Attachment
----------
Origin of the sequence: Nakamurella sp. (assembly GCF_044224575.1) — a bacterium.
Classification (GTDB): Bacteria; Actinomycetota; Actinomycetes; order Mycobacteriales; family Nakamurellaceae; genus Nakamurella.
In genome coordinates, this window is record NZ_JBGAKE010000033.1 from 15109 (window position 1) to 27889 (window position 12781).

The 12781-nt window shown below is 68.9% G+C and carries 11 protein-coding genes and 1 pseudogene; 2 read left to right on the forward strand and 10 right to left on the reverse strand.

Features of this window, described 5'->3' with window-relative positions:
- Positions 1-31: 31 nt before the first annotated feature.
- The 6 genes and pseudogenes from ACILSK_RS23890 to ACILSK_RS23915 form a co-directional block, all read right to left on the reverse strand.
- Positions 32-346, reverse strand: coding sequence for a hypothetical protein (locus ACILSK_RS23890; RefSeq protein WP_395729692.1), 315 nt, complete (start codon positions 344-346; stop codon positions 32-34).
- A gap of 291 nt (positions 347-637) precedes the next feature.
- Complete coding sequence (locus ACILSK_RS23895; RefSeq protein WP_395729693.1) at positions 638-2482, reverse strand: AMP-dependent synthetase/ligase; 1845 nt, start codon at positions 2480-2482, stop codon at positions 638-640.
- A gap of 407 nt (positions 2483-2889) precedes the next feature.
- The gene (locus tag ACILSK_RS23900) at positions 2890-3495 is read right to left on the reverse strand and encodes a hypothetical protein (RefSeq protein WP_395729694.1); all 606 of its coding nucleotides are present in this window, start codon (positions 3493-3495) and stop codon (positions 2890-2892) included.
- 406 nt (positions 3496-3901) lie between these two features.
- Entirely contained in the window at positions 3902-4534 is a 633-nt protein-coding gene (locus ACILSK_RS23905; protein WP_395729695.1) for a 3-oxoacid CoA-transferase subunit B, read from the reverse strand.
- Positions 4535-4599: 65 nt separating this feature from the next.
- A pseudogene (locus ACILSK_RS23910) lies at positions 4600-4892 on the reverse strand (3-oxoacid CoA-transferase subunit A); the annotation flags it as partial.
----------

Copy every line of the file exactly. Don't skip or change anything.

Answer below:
Origin of the sequence: Nakamurella sp. (assembly GCF_044224575.1) — a bacterium.
Classification (GTDB): Bacteria; Actinomycetota; Actinomycetes; order Mycobacteriales; family Nakamurellaceae; genus Nakamurella.
In genome coordinates, this window is record NZ_JBGAKE010000033.1 from 15109 (window position 1) to 27889 (window position 12781).

The 12781-nt window shown below is 68.9% G+C and carries 11 protein-coding genes and 1 pseudogene; 2 read left to right on the forward strand and 10 right to left on the reverse strand.

Features of this window, described 5'->3' with window-relative positions:
- Positions 1-31: 31 nt before the first annotated feature.
- The 6 genes and pseudogenes from ACILSK_RS23890 to ACILSK_RS23915 form a co-directional block, all read right to left on the reverse strand.
- Positions 32-346, reverse strand: coding sequence for a hypothetical protein (locus ACILSK_RS23890; RefSeq protein WP_395729692.1), 315 nt, complete (start codon positions 344-346; stop codon positions 32-34).
- A gap of 291 nt (positions 347-637) precedes the next feature.
- Complete coding sequence (locus ACILSK_RS23895; RefSeq protein WP_395729693.1) at positions 638-2482, reverse strand: AMP-dependent synthetase/ligase; 1845 nt, start codon at positions 2480-2482, stop codon at positions 638-640.
- A gap of 407 nt (positions 2483-2889) precedes the next feature.
- The gene (locus tag ACILSK_RS23900) at positions 2890-3495 is read right to left on the reverse strand and encodes a hypothetical protein (RefSeq protein WP_395729694.1); all 606 of its coding nucleotides are present in this window, start codon (positions 3493-3495) and stop codon (positions 2890-2892) included.
- 406 nt (positions 3496-3901) lie between these two features.
- Entirely contained in the window at positions 3902-4534 is a 633-nt protein-coding gene (locus ACILSK_RS23905; protein WP_395729695.1) for a 3-oxoacid CoA-transferase subunit B, read from the reverse strand.
- Positions 4535-4599: 65 nt separating this feature from the next.
- A pseudogene (locus ACILSK_RS23910) lies at positions 4600-4892 on the reverse strand (3-oxoacid CoA-transferase subunit A); the annotation flags it as partial.